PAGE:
Found a study by Havard that has been conducted over a 75 year span. Some people just can't seem to find the answer to what makes you happy. I am a neanderthal, so as long as I am feed, have sex, and get sleep, I am good. 75 year long Havard Study Happiness
1. Health is primary and alcoholism was found to be the “disorder of great destructive power.” Alcoholism was, in fact, the biggest cause of divorce for those in the study who did find their marriages irresolvable. It also played a key role in depression and other neuroses, both of which were found to follow alcohol abuse, not cause it. Along with smoking, alcoholism was the single “greatest contributor to their early morbidity and death. Above a certain level, intelligence doesn’t matter.”
2. In fact, IQ did not play a significant role in the men’s earning capacity either, whether IQs in the 110–115 range and those higher than 150.
3. Political preference and ideology had no bearing on one’s general life satisfaction, but…
4. Liberals tended to be sexually active longer than conservatives. The sexual lives of conservatives waned in their late 60s, while the most liberal of the men were sexually active well into their 80s. “I have consulted urologists about this,” Vaillant writes. “They have no idea why it might be so.” I imagine a few liberals would have a thing or two to offer that particular debate!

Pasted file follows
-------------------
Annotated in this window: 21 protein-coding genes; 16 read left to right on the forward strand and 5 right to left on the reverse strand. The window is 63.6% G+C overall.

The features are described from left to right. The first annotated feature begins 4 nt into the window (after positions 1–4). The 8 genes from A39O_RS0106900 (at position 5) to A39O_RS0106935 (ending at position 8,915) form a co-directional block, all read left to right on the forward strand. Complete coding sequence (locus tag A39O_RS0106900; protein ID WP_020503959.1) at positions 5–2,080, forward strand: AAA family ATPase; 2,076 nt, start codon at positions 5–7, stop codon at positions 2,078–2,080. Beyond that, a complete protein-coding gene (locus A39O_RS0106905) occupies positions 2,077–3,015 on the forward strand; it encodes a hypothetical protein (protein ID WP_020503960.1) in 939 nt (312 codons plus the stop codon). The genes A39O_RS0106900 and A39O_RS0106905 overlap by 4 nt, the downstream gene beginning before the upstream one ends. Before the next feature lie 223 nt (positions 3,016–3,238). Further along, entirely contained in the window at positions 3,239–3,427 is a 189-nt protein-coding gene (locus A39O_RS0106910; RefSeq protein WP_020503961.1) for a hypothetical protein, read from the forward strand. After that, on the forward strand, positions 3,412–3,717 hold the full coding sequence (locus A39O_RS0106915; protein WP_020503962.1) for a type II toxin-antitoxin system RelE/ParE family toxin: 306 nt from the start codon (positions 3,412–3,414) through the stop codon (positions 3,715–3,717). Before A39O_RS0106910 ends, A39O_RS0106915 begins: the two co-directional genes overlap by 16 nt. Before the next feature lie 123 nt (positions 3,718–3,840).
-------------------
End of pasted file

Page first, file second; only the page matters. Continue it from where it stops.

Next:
5. “Warm relationships,” over and over, proved to be a pivotal element of happiness and health, including in the area of how much money they earned: “…the 58 men who scored highest on measurements of ‘warm relationships’ earned an average of $141,000 a year more at their peak salaries (usually between ages 55 and 60) than the 31 men who scored lowest; the former were also three times more likely to have achieved professional success worthy of inclusion in Who’s Who.” In an interesting note, after a 2009 Atlantic article on the study questioned that and other correlations related to “warm relationships, “Vaillant revisited the data he had been studying since the 1960s for his book, an experience that further convinced him that what matters most in life are relationships.”